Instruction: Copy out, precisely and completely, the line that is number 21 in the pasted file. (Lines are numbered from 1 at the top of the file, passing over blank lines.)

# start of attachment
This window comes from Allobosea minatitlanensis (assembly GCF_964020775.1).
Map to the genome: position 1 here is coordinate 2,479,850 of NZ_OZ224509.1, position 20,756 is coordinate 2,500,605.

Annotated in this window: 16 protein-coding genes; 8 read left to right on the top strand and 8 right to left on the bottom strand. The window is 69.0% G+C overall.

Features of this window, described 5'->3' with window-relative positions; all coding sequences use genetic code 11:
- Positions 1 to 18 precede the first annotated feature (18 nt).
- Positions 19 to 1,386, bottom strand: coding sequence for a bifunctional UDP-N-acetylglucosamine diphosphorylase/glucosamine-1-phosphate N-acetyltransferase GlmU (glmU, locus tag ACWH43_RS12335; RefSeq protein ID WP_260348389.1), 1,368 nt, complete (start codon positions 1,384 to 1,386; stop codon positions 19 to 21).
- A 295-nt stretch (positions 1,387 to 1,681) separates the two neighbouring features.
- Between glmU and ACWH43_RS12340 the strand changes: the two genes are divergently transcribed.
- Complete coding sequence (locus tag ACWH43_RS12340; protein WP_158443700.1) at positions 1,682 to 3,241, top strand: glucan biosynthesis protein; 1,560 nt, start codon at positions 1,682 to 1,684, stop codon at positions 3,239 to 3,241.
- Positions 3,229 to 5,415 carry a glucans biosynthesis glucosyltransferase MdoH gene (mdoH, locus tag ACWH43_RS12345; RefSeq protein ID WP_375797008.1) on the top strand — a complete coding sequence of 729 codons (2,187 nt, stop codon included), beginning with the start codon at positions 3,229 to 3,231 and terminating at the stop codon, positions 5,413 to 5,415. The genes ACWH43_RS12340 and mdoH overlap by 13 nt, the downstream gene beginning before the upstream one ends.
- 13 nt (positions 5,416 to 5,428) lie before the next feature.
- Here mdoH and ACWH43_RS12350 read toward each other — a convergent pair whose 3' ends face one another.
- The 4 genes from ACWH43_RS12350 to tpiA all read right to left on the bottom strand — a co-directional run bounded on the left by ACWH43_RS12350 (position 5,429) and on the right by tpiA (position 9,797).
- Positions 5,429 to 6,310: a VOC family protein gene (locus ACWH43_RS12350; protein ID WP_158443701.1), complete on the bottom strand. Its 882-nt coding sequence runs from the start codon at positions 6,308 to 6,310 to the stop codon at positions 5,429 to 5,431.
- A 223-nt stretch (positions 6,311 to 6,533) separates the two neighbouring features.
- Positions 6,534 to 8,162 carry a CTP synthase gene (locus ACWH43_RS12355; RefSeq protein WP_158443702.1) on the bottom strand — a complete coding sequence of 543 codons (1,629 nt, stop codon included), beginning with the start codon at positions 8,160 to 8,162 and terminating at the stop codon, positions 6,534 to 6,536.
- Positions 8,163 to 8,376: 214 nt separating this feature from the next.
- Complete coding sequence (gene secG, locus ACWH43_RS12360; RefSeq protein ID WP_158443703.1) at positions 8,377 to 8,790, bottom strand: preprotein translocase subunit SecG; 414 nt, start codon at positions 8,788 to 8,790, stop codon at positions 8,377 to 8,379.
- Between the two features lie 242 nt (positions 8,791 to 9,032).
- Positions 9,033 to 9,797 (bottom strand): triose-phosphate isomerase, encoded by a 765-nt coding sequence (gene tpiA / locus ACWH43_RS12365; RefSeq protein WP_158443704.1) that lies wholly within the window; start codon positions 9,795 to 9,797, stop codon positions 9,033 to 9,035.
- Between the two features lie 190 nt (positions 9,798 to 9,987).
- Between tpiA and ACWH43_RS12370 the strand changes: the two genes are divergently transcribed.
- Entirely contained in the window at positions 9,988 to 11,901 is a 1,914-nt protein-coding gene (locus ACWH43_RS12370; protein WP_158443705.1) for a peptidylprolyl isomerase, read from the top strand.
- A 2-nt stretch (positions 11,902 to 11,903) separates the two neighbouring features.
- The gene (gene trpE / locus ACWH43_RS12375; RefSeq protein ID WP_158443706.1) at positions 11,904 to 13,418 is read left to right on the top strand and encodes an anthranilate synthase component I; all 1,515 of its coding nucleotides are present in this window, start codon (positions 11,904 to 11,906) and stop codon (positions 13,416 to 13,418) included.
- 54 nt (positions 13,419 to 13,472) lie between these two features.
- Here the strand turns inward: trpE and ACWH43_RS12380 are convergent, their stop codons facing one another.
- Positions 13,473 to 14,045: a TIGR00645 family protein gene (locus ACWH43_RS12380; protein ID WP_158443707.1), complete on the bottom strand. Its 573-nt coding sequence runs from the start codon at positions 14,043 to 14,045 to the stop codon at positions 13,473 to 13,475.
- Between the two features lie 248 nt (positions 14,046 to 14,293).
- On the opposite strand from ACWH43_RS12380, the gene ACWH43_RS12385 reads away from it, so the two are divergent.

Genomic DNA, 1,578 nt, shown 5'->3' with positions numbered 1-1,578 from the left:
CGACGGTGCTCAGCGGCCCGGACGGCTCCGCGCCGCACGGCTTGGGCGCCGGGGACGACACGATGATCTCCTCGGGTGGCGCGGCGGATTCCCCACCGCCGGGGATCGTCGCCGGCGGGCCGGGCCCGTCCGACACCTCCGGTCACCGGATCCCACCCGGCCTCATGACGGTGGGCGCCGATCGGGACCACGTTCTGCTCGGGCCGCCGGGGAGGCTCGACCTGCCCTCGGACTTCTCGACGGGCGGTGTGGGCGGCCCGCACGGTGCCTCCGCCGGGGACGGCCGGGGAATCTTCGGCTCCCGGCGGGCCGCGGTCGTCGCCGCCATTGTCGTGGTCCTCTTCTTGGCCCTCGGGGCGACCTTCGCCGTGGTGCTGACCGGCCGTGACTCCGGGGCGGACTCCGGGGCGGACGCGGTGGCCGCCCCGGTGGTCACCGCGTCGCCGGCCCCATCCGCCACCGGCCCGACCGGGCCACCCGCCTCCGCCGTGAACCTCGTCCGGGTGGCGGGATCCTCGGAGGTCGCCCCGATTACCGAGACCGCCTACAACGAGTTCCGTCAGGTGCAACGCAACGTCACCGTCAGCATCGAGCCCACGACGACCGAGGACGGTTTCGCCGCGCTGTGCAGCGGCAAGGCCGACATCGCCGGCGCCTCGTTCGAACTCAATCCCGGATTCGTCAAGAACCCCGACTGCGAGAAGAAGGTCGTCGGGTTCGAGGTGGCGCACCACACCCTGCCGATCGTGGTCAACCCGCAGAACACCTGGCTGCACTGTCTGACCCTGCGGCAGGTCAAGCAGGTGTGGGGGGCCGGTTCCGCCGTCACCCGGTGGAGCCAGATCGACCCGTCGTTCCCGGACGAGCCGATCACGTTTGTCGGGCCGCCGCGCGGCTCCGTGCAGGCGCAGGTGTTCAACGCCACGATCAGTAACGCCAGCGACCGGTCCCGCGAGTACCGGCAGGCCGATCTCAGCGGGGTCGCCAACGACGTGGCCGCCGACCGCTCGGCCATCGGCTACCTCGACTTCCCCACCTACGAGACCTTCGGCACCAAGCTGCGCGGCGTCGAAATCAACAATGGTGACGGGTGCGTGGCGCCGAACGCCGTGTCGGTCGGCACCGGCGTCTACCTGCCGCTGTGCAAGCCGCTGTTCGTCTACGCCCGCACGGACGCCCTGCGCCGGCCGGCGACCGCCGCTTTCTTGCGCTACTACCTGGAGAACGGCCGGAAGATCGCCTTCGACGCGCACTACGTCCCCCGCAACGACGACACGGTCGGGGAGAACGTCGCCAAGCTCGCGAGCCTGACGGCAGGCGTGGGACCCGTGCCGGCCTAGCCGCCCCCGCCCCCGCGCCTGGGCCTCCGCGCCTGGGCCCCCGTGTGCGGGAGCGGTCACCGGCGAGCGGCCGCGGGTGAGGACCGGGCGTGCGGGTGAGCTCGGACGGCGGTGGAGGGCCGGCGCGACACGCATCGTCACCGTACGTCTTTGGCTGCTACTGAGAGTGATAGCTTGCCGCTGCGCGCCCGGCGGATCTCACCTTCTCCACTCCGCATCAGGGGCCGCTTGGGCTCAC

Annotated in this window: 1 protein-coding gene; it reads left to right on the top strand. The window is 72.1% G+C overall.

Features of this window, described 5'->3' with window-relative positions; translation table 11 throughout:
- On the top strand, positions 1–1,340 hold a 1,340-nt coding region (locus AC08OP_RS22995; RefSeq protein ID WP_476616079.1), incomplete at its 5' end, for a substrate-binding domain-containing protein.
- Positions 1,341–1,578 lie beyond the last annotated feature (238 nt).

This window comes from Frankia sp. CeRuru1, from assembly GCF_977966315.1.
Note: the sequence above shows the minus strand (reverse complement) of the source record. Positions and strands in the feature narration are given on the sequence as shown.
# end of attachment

- Between the two features lie 190 nt (positions 9,798 to 9,987).